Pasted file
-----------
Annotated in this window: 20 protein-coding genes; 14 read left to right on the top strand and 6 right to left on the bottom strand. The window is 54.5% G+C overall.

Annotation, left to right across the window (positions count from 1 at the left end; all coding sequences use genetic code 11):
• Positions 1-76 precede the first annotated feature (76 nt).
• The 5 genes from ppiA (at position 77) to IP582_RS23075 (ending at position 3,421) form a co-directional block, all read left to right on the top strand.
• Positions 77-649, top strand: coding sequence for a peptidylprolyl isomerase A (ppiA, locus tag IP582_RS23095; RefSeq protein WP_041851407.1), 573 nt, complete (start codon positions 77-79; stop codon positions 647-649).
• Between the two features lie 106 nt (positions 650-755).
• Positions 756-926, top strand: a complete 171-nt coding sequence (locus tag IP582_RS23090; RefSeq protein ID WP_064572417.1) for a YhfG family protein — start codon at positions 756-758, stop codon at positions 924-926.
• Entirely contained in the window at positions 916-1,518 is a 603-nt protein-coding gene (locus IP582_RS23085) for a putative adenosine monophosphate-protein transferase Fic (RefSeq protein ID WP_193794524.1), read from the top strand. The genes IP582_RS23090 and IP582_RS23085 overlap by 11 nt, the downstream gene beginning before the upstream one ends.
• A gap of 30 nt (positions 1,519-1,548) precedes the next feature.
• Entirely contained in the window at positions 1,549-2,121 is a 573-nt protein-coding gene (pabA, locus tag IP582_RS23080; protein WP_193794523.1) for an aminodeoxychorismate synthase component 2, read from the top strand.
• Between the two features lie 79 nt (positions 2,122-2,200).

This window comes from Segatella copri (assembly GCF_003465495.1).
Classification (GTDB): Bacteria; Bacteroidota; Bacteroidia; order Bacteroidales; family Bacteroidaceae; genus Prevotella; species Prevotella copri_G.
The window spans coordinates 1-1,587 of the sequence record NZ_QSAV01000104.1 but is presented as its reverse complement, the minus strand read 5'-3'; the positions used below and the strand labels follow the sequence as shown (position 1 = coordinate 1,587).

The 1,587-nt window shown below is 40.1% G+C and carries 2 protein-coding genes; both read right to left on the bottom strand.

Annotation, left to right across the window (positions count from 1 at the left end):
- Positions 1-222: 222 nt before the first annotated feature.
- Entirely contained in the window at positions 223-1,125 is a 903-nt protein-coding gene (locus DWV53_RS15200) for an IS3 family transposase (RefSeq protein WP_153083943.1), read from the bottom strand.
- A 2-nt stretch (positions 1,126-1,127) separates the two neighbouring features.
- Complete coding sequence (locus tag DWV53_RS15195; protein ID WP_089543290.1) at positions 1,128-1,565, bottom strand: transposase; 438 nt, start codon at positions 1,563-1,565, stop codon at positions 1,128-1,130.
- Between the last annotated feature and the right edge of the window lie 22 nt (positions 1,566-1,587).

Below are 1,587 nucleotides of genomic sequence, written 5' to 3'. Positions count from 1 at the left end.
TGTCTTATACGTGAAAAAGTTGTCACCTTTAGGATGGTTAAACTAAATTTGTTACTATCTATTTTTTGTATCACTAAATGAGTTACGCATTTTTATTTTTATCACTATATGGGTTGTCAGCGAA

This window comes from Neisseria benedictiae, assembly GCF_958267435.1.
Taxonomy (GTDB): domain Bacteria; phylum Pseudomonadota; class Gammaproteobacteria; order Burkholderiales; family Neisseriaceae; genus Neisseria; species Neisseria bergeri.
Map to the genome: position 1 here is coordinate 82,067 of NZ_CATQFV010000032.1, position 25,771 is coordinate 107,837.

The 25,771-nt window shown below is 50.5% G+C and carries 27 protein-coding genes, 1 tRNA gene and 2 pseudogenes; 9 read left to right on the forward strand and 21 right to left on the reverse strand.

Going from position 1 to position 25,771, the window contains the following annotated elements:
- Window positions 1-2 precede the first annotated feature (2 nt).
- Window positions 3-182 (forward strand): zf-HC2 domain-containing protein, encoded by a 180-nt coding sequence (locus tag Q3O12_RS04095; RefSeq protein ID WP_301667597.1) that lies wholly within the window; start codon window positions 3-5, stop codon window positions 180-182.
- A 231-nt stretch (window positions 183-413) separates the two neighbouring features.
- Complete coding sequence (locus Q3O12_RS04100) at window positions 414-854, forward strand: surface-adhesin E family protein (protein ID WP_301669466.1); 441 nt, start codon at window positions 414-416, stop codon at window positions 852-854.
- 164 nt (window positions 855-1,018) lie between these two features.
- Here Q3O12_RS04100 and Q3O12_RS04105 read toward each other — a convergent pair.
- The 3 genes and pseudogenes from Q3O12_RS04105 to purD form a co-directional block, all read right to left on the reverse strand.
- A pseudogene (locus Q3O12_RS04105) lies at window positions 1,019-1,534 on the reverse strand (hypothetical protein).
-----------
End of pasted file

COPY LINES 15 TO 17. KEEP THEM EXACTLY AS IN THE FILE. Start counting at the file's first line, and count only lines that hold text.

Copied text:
The 1,587-nt window shown below is 40.1% G+C and carries 2 protein-coding genes; both read right to left on the bottom strand.

Annotation, left to right across the window (positions count from 1 at the left end):
- Positions 1-222: 222 nt before the first annotated feature.